Intertextuality and Interdiscursivity. Comparativism between Philology and the Ethical Theory of Subject
Keywordsfilozofska književnost; indijska filozofija; Bhagavadgîtâ; intertekstualnost; diskurs; dharma; âtman; subjekt; deontička etika; Immanuel Kant; običajnost; G. W. F. Hegel
philosophical literature; Indian philosophy; Bhagavad-Gîtâ; intertextuality; discourse; dharma, âtman; subject; deontological ethics; Immanuel Kant; morality, G. W. F. Hegel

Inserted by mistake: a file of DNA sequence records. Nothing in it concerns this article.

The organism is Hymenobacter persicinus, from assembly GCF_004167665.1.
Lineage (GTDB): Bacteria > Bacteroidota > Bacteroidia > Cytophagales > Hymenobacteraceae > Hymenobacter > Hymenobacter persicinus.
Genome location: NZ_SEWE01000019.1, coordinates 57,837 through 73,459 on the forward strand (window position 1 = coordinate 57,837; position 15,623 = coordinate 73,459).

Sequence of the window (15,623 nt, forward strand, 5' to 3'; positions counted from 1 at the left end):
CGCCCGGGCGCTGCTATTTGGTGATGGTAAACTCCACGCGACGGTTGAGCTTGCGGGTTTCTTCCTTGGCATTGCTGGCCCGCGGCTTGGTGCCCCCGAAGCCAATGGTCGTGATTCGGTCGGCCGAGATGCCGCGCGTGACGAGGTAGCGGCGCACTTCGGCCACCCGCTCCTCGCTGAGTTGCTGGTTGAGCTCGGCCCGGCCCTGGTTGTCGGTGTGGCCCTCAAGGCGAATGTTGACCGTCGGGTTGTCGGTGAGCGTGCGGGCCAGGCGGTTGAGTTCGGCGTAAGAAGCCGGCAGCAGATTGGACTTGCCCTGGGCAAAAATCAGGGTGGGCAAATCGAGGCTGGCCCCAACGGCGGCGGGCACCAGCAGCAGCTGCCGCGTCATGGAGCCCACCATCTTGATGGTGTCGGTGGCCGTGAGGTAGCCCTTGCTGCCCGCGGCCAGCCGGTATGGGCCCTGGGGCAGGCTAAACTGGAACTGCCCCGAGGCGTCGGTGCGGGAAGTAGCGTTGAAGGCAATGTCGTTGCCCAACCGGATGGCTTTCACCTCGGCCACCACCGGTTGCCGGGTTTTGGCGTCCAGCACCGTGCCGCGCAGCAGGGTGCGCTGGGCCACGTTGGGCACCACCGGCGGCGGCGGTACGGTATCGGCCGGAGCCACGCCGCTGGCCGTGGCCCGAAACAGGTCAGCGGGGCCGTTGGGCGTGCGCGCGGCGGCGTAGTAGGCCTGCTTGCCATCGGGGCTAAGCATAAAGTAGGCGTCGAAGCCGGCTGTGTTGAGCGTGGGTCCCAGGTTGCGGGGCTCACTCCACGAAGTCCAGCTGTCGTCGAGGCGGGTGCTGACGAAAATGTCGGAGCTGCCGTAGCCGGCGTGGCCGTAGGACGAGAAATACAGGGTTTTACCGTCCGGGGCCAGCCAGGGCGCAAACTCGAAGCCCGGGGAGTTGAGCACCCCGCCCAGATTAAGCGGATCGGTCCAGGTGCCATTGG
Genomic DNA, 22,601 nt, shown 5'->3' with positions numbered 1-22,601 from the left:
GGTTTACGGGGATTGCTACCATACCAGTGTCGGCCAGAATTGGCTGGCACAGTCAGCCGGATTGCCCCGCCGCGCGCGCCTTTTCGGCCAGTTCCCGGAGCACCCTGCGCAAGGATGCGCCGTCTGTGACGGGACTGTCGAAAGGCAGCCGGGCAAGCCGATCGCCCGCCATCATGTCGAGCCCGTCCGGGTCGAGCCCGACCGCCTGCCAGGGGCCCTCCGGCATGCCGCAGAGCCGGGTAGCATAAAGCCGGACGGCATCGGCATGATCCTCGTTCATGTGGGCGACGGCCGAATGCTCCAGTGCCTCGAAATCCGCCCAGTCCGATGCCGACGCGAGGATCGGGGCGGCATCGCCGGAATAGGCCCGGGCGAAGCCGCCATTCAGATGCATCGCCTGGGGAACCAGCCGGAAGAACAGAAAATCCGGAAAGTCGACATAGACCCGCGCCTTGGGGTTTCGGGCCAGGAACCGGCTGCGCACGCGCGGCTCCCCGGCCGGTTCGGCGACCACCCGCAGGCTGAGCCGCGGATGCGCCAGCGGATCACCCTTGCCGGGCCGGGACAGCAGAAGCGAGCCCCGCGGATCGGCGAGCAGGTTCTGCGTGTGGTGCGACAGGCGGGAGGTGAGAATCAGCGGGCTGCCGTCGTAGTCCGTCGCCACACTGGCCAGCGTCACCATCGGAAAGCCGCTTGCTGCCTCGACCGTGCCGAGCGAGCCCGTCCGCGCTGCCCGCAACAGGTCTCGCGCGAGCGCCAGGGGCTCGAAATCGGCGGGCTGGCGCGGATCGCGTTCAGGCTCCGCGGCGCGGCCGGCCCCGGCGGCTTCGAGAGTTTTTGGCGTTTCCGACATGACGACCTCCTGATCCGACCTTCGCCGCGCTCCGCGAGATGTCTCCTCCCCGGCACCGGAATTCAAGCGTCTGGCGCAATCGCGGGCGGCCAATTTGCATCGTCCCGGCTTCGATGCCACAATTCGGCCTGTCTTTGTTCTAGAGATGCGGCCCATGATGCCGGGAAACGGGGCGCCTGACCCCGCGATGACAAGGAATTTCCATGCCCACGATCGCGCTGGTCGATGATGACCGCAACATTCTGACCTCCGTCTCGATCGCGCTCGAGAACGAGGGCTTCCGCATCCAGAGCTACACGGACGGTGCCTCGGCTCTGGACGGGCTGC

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AbstractThis paper comments on some of the aspects of the philosophical relevance of Bhagavad-Gîtâ in view of the fact that a new edition was published in Croatian translation by Goran Kardaš with a critical review and an intertextual study: on the one hand, intertextuality – as a more immanent principle of analysis – is disclosed as the legitimate extension of the logic of comparativism in the histories of ideas and, at the same time, as the necessary substitute for the comparative method; on the other hand, however, intertextuality – as a principle of analysis – is transposed from the philological and content-historical level of analysis into a model of a synchronic system of diverse discourses. Such substitutions of the philological level with a conceptual and discursive level enable one to recognise both “postmodern” forms of expression (citationism, eclecticism) and a number of fundamental content concepts (subject, freedom, duty, responsibility) in Bhagavad-Gîtâ, concepts which have traditionally been ascribed to “modernism” from Kant’s idea of “reflective morality” and its critique in Hegel’s idea of “morality” as custom. Finally, the author comments on the reasons behind the famous change in Hegel’s attitude towards “the exclusion of Eastern philosophy” from the history of philosophy as a result of the publication of Gîtâ in Wilhelm von Humboldt’s translation, whose linguistic-theoretical work represents the origin of the opposite, Nietzschean line of contemporary philosophy.